Congress is getting closer to a deal on the massive coronavirus stimulus bill

Democrats and Republicans are getting closer to a deal on the massive stimulus package to combat the economic impact of the coronavirus.

Lawmakers and the Trump administration expect to reach an agreement Tuesday morning, Senate Minority Leader Chuck Schumer told reporters late Monday just before midnight, after meeting with Treasury Secretary Steven Mnuchin for a sixth time in the Capitol building.

“There are still a few little differences. Neither of us think they are in any way going to get in the way of a final agreement,” Schumer said.

President Donald Trump, meanwhile, took to Twitter to press for a deal. “Congress must approve the deal, without all of the nonsense, today,” he tweeted Tuesday morning. “The longer it takes, the harder it will be to start up our economy.”

As part of the negotiations, Mnuchin agreed to an inspector general and an oversight committee for a $500 billion fund Republicans have proposed setting aside to aid distressed businesses. Democrats had taken aim at the fund for leaving too much discretion to Mnuchin.

“Secretary Mnuchin called the president,” Schumer said Monday night. “We told him we are very, very close to an agreement, and he seemed very happy with that. And they all wanted to try get it done tomorrow. I think the American people want it done as quickly as possible.”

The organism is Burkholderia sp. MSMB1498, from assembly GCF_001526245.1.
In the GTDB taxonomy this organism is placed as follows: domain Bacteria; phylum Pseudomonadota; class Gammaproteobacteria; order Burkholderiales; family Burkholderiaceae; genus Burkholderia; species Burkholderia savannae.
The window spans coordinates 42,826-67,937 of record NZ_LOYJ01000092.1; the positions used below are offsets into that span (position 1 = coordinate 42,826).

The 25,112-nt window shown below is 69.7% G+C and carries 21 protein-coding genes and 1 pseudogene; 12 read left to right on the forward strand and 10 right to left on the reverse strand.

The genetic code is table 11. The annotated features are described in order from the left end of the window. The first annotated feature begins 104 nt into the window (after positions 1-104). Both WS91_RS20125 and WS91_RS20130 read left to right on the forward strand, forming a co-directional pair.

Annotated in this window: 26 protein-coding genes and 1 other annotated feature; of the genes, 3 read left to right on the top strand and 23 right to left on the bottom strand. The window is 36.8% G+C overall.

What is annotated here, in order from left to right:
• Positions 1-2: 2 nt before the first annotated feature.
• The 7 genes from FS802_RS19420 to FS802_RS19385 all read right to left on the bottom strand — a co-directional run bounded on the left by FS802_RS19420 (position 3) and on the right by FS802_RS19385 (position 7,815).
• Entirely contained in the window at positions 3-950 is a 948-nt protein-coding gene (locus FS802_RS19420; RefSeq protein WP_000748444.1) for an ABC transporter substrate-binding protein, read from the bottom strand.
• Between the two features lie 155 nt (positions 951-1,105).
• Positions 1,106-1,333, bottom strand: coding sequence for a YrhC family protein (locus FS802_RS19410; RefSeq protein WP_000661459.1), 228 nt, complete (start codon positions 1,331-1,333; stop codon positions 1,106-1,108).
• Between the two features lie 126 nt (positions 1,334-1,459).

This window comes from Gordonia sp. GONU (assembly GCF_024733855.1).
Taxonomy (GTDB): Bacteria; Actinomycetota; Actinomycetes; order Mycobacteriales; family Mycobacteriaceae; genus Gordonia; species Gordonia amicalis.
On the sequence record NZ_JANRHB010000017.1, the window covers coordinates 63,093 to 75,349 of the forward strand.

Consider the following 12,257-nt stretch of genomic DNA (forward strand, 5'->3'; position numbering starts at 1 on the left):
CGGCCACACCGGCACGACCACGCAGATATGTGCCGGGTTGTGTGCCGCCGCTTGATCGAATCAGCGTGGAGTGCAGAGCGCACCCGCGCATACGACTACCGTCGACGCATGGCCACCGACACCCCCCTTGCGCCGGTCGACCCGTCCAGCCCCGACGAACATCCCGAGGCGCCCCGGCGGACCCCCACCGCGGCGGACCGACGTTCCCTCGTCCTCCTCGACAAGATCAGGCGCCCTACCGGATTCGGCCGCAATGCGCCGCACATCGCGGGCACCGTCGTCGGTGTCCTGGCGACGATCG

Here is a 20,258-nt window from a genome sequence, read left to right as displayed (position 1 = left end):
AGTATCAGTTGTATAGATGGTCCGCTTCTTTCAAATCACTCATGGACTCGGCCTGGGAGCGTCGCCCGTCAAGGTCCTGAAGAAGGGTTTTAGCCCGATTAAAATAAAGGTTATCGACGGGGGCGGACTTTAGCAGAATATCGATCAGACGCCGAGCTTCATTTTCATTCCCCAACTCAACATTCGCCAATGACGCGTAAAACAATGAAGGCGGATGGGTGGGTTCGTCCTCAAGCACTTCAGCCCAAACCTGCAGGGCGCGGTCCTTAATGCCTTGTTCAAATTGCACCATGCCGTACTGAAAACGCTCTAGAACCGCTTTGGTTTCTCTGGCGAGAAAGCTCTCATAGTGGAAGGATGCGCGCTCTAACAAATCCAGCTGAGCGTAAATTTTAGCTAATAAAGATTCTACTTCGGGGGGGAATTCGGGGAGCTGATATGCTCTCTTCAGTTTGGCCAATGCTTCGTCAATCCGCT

Schumer added that the Democrats’ “two main issues: workers first and a ‘Marshall Plan’ for hospitals are very strongly in the bill.”

Schumer said the two parties had already come to certain agreements about revisions to the Republicans’ bill, including adding more unemployment protections and giving more money to hospitals. He said the Democrats are “fighting hard and making progress” on more funding for state and local governments. 

Still, any deal the GOP-controlled Senate comes to ultimately needs to be passed by the Democratic-led House, too. House Speaker Nancy Pelosi on Monday released her own $2.5 trillion proposal, which, while unlikely to become law, gave an indication of her priorities. It is possible Pelosi, who has been talking with Schumer, could push for more changes to the Senate bill before giving it the go-ahead.

The Senate GOP’s bill failed to clear a key procedural hurdle Monday after a similar result Sunday. The measure has a price tag of well over $1 trillion, and could potentially hit $2 trillion. The effort has taken on urgency as hospitals, workers, people and companies have all pleaded they need cash quickly to cope with the crushing economic impact of the coronavirus.

CNBC’s Eamon Javers contributed to this report

This is a developing story. Check back for updates.

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